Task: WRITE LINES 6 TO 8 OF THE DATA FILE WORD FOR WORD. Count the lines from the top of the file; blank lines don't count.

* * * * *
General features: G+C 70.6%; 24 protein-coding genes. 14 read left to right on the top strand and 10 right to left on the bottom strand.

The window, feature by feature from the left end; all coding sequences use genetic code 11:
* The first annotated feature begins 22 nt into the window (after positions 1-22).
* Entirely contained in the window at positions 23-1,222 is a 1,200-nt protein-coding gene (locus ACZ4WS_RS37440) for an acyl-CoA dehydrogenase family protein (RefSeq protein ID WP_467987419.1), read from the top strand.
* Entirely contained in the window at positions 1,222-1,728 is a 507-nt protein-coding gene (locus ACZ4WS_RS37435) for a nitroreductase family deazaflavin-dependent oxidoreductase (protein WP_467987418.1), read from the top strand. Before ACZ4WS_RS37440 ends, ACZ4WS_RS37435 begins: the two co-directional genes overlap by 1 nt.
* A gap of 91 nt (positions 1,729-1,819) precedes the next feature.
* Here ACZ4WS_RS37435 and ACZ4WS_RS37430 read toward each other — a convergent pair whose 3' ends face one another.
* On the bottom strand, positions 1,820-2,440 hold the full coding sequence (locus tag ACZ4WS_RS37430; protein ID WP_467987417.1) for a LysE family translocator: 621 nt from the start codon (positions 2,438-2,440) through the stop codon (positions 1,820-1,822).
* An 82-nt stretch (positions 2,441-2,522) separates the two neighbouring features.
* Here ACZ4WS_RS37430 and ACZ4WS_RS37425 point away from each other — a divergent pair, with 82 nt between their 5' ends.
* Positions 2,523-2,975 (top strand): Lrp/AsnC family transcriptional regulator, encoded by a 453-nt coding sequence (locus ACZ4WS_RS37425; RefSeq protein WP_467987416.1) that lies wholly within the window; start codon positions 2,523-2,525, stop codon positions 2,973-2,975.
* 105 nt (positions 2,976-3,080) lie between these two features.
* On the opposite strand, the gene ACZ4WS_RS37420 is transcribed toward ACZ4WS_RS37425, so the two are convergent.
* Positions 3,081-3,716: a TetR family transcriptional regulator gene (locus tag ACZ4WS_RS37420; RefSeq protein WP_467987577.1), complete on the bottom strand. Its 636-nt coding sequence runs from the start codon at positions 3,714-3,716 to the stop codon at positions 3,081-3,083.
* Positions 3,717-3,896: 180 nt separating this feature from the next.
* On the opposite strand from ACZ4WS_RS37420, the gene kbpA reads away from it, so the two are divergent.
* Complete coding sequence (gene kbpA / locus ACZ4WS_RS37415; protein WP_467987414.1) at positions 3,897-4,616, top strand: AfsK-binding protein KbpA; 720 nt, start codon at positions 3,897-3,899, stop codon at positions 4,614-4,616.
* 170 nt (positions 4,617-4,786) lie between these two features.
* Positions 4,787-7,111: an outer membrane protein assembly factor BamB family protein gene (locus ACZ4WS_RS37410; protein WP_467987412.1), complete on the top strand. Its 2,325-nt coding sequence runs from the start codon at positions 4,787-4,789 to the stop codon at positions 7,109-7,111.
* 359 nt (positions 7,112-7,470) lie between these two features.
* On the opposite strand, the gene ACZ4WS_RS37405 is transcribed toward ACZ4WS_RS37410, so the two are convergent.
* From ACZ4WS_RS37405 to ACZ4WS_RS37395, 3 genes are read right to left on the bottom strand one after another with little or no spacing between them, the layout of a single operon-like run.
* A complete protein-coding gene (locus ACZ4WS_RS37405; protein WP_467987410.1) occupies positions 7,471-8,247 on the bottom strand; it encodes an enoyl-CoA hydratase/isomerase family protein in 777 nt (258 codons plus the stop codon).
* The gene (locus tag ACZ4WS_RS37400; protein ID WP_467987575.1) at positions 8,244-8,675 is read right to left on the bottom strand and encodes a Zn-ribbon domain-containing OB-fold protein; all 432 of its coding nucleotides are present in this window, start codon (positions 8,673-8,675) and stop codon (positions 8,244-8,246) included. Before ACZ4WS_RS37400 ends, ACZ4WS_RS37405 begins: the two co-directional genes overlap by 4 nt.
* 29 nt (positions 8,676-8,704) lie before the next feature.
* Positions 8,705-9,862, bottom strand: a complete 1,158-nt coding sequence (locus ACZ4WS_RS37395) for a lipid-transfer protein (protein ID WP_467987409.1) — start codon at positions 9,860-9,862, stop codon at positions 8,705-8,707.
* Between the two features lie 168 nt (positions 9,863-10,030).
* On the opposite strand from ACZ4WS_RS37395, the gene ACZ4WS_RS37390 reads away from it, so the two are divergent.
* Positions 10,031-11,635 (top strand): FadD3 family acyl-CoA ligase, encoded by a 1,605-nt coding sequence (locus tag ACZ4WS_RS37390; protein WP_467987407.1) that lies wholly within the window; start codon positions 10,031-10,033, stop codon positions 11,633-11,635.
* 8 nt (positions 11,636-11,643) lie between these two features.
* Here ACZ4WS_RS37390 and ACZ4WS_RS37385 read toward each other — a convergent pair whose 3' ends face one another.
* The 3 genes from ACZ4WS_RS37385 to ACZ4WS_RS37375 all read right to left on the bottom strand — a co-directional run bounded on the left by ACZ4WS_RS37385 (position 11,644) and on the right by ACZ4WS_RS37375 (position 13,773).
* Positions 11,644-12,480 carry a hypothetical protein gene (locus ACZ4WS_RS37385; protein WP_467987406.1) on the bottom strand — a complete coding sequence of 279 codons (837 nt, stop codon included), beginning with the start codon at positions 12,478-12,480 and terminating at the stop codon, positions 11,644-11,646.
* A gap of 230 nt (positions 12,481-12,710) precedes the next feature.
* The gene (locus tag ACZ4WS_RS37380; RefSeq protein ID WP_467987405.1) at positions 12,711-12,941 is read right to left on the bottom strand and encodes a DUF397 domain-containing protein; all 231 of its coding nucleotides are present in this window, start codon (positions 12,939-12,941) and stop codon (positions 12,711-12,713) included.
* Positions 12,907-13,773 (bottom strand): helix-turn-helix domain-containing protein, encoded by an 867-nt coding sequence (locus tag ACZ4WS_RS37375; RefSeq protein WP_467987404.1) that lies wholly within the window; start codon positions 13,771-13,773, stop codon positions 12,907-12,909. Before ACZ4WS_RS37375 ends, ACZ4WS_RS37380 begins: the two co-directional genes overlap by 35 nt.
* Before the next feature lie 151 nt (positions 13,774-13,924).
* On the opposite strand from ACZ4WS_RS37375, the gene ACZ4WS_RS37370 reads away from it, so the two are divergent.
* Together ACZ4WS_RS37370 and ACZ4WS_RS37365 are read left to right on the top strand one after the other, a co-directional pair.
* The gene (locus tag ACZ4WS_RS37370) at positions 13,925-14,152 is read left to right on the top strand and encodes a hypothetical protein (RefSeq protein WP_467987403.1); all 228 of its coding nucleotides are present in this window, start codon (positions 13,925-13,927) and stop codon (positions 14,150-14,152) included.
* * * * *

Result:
* A gap of 91 nt (positions 1,729-1,819) precedes the next feature.
* Here ACZ4WS_RS37435 and ACZ4WS_RS37430 read toward each other — a convergent pair whose 3' ends face one another.
* On the bottom strand, positions 1,820-2,440 hold the full coding sequence (locus tag ACZ4WS_RS37430; protein ID WP_467987417.1) for a LysE family translocator: 621 nt from the start codon (positions 2,438-2,440) through the stop codon (positions 1,820-1,822).